-*■ Bad weather, the wrong phase
of the moon and a half dozen other
things were Jjlamed when they stopped
biting some two weeks ago, but all is
forgiven now. Boats docking yester
day and Monday evening poured cans
of 2 and 3 pounders on the wharf,
according to Admiral Eddie Bowen.
Speaking for the moment of titles,
as used In connection with Ashing, a
captain is one w;ho runs a boat as
guide or skipper; his assistant is a
mate. Fleet owners, such as Bowen,
Woodburn, Lore and Webster, at Solo
mons, are known to their friends as
admirals. And, come to think of it,
we have one sure-enough commodore
there now, none other than Commo
dore Joe Lore, recently givpn that
title by virtue of his election to that
post in the newly formed Solomons
Island Yacht Club.
Trout also are beginning to
show their pretty yellow fins
and purple mouths around Solo
Not so many perhaps as we would
like to see, but enough to show that
more are on the way. Biggest tossed
on the dock yesterday was a 4-pound
fellow caught in deep water. They
have to be bigger than that to win
any prizes, though, either in the
Chesapeake Bay Fishing Fair Associa
tion contest or in the Field and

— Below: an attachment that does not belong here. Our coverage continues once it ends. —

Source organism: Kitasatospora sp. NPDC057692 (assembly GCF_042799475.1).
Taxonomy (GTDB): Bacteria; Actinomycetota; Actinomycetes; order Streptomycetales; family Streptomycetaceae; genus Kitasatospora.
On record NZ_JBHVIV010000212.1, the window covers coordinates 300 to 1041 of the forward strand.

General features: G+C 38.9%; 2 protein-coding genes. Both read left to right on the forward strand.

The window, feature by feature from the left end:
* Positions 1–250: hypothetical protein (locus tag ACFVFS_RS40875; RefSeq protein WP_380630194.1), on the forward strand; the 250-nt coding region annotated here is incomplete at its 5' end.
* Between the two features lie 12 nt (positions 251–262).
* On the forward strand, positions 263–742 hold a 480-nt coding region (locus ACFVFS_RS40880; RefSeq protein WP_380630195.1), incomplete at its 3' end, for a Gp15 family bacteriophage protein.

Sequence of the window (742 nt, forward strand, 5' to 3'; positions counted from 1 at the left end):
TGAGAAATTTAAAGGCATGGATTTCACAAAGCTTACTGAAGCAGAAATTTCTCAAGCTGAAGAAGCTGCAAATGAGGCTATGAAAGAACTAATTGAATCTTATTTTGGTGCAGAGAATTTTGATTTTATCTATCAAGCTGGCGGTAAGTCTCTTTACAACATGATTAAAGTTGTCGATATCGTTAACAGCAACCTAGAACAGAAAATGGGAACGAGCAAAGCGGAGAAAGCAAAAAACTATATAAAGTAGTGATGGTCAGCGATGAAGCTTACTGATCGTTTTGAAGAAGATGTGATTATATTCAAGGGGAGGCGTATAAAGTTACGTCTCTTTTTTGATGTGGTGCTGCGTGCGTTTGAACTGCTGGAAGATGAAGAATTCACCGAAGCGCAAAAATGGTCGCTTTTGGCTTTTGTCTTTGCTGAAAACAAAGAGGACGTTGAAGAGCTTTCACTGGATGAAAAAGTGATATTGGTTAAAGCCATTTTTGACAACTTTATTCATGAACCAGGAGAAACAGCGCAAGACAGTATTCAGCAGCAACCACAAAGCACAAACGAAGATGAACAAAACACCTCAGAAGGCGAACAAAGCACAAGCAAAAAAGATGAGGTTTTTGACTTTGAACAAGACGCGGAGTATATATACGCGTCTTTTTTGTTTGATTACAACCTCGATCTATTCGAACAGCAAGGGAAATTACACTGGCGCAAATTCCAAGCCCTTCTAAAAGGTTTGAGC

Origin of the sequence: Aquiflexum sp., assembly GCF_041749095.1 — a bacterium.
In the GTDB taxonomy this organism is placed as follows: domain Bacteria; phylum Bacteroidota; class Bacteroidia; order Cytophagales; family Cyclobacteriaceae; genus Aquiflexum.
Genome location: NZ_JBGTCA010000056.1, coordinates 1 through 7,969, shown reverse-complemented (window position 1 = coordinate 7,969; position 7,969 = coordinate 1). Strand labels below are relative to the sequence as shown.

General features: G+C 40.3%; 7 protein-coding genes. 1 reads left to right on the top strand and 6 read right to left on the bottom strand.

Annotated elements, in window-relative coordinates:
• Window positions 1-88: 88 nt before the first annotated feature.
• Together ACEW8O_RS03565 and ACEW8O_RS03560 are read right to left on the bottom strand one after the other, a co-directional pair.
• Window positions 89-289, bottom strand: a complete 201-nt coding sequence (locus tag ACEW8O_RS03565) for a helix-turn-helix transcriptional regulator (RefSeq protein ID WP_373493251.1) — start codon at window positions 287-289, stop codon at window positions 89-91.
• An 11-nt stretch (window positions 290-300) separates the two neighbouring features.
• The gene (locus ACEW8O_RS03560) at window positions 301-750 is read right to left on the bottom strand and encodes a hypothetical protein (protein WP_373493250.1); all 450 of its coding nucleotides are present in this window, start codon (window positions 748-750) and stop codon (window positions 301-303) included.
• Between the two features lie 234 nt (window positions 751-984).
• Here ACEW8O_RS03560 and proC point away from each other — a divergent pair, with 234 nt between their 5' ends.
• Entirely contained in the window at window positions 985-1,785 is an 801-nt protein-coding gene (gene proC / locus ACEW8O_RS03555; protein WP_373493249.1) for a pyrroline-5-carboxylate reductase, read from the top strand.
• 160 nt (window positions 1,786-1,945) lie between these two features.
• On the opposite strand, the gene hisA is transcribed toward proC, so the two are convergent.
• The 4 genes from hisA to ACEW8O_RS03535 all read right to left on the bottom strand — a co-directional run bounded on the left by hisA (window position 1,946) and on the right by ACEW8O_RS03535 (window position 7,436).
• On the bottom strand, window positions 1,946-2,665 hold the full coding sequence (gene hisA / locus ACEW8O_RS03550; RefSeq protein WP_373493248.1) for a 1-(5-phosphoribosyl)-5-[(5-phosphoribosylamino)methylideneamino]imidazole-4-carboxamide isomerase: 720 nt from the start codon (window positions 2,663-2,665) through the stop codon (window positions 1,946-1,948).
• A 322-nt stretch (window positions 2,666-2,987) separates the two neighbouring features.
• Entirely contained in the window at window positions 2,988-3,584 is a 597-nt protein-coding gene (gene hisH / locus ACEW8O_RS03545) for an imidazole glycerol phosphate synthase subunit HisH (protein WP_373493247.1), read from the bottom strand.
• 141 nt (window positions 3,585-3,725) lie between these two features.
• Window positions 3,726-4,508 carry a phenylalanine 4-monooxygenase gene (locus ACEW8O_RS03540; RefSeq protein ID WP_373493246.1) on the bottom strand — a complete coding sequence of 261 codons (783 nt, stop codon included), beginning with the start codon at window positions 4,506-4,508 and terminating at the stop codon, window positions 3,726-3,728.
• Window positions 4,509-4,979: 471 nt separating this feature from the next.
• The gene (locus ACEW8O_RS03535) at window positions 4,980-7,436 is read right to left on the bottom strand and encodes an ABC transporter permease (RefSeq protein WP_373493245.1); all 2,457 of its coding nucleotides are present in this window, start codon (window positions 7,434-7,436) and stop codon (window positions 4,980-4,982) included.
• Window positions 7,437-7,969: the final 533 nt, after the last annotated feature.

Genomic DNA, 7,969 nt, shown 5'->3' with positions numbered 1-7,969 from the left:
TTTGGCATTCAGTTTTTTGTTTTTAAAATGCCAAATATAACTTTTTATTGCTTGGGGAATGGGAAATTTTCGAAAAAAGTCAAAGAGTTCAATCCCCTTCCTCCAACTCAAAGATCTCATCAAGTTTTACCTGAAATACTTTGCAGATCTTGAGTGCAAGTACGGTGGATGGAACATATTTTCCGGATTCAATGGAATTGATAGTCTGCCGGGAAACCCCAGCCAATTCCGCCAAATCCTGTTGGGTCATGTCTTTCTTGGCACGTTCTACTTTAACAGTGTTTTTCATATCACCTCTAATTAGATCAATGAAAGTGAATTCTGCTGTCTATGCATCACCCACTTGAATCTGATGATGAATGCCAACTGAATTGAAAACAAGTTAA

Stream award of merit class.
Rock Now Around Shadyside.
pISHING off Shadyside is picking up
all the time, and should be better
in a few days, according to our good*
friend, Capt. Robert E. Lee, who reads
those waters like a book. He notes
that it was not so good over the week
end, but is better during the week,
which bears out one of our pet the
Catches of rock are being ad
ded to the usual hardhead hauls,
running 25 per boat and up.
He adds that you should bring plenty
of bloodworms when heading for that
section with rock on your mind. A
sentence in his rtote to this depart
ment reads; "There are quite a few
blues showing up." But the good skip
per fails to say where and in what
sizes and quantities.
Last week Bob had some trouble
with rock, schools breaking all around
his boat but refusing to tackle anv of
the accepted lures. Several visitors
returning from Shady Side told us
that this situation was adding quite a
few gray hairs to the good skipper’s
Hardhead at Rlark Walnut.
rJ''HE Black Walnut hole, just inside
Brettons Bay, is the place to fish.
according to Harold O'Conor, local
rod wielder who has a Summer home
down that way. In one day he caught